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Freezing temperatures bring extra health risks

With upcoming winter temperatures, officials are offering reminders that staying in the cold for long amounts of time can have dangerous effects on your health.

“Even if you're dressed properly and even ready for this,” Dr. Michael Roach, of a Boone Health clinic in Hallsville, said. “Twenty, 30 minutes outside and sub-zero (temperatures) is a long time. You need to make sure and come in frequently warm up before you go back out.”

This time of year is often when respiratory illnesses hit harder like influenza or COVID-19.

Roach added not being layered properly can cause other conditions like hypothermia, or frostnip, which comes before frostbite.

Signs of frostnip include painful red skin that feels like it's being poked by pins and needles. In cases of frostbite, the skin could be white, a grayish-yellow color and that area might feel “firm” or like wax. Numbness is also a sign of some type of frostbite.

Symptoms of hypothermia are split into two categories. For adults, signs can start with shivering, exhaustion or confusion. Shaking hands, loss of memory and slurred speech also fall under the category. 

In children and babies, signs of hypothermia include bright red and cold skin or having very low energy.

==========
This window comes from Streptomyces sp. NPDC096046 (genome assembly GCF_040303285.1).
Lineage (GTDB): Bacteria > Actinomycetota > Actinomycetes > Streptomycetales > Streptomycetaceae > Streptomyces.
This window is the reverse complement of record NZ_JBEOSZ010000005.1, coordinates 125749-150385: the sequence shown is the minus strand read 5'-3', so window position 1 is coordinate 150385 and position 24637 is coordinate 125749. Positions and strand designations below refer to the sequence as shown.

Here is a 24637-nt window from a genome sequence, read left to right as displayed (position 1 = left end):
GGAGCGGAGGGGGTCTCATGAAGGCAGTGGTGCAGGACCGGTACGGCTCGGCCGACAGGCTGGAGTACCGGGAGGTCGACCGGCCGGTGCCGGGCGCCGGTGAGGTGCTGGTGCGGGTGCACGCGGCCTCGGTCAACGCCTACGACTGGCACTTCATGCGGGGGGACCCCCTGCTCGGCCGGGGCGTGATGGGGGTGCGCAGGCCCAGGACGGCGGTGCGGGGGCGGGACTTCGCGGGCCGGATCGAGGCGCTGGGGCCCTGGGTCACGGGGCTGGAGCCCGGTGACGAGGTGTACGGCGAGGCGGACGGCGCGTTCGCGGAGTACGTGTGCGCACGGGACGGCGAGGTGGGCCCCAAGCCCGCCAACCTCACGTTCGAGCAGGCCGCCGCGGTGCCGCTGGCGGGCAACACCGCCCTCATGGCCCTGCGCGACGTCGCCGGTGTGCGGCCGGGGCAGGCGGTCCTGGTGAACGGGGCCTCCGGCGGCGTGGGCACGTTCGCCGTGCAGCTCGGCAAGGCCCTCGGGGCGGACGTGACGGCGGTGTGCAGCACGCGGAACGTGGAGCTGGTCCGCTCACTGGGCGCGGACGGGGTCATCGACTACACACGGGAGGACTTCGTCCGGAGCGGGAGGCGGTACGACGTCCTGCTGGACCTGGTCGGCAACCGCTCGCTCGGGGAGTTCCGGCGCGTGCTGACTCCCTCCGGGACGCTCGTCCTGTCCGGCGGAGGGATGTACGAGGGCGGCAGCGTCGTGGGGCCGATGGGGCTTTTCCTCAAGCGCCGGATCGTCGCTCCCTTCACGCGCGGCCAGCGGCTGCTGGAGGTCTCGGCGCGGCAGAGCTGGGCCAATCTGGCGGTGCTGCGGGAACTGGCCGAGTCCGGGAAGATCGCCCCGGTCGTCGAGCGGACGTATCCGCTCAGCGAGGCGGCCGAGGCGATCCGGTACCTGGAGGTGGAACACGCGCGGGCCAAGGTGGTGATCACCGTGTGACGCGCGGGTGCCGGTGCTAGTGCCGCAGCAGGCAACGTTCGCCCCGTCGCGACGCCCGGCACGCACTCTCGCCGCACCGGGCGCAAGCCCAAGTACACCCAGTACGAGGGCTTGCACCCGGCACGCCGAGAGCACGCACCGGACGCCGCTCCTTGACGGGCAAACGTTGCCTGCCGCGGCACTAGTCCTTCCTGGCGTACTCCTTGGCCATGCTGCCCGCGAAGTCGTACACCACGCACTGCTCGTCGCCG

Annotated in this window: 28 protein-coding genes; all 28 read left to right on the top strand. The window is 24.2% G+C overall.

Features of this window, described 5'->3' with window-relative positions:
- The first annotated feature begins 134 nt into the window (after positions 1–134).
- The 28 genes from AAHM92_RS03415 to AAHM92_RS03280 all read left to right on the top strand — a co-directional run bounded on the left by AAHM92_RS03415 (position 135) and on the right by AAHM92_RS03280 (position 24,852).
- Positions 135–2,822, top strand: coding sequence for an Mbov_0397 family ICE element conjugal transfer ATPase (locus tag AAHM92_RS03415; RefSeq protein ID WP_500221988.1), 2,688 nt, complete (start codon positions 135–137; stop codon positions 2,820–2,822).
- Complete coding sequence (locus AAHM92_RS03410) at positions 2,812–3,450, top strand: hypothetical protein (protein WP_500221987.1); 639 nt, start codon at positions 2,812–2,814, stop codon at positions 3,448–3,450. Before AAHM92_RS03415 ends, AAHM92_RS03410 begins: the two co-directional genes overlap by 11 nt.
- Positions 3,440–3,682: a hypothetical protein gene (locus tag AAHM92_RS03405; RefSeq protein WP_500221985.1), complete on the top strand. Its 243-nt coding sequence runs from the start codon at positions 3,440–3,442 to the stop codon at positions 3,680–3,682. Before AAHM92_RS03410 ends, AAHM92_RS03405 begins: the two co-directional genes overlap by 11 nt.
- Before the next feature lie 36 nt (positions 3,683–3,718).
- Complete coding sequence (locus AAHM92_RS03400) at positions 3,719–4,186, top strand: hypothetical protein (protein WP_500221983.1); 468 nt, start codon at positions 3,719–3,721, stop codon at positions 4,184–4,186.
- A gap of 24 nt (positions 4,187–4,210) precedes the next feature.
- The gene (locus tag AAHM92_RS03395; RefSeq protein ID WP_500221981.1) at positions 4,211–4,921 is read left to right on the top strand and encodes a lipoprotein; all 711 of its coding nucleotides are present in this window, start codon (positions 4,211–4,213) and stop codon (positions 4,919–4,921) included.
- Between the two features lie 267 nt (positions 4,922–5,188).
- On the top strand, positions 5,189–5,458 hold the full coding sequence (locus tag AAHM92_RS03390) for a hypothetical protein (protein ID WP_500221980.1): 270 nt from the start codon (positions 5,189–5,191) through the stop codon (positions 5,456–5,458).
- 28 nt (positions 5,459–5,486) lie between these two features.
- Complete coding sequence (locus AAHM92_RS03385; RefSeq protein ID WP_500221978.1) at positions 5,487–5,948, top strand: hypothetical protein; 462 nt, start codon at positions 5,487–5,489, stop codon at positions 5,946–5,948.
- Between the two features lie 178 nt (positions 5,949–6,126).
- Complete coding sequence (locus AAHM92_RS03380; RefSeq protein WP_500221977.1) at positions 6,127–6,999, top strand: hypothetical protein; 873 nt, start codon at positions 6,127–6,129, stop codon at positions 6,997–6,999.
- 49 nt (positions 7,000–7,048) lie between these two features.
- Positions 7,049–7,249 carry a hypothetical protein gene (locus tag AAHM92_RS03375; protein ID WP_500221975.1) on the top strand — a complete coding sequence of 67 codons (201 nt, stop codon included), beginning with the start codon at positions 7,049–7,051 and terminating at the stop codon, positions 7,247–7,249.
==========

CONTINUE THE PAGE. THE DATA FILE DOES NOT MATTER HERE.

“Watch the kids and watch their body language,” Roach said. “If the kids start having some shivers, if they start having some blueness around their lips, that could be from either frostnip, or it could be from circulation.”

If someone is suspected to have either, the CDC recommends keeping five things in mind to treat.

First, seek medical attention as soon as possible. If none is available at the time, get to a warm room or shelter, remove any wet clothing and warm the person under dry layers of blankets and clothing. For frostnip or bite, run the skin under warm water.

“If their body core temperature is falling below 95 degrees,” Roach said. “You need to get heating blankets, heating pads, get in a hot shower, hot tub, or something to get their core temperature up pretty quick.”

He said to be cautious if the area is numb. Skin can be burnt by warming it too close to a heater or using too hot of water.

Another problem in winter: Carbon monoxide poisoning from indoor heaters and poor ventilation. To stay aware of any traces, install carbon monoxide detectors and get examined if a family has a shared headache.

Of course, the best way to avoid frostbite and hypothermia is to stay heated indoors. But for those who need to go out in temperatures, wear layers of clothes. Wear a scarf, gloves, hat and a waterproof coat and boots in the snow.

“Layers, layers, layers,” Roach said. “Hot packs, hot hands, heated is best. Heated hats, heated socks, anything that you can use to stay warm is of the essence.”

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Abby Landwehr

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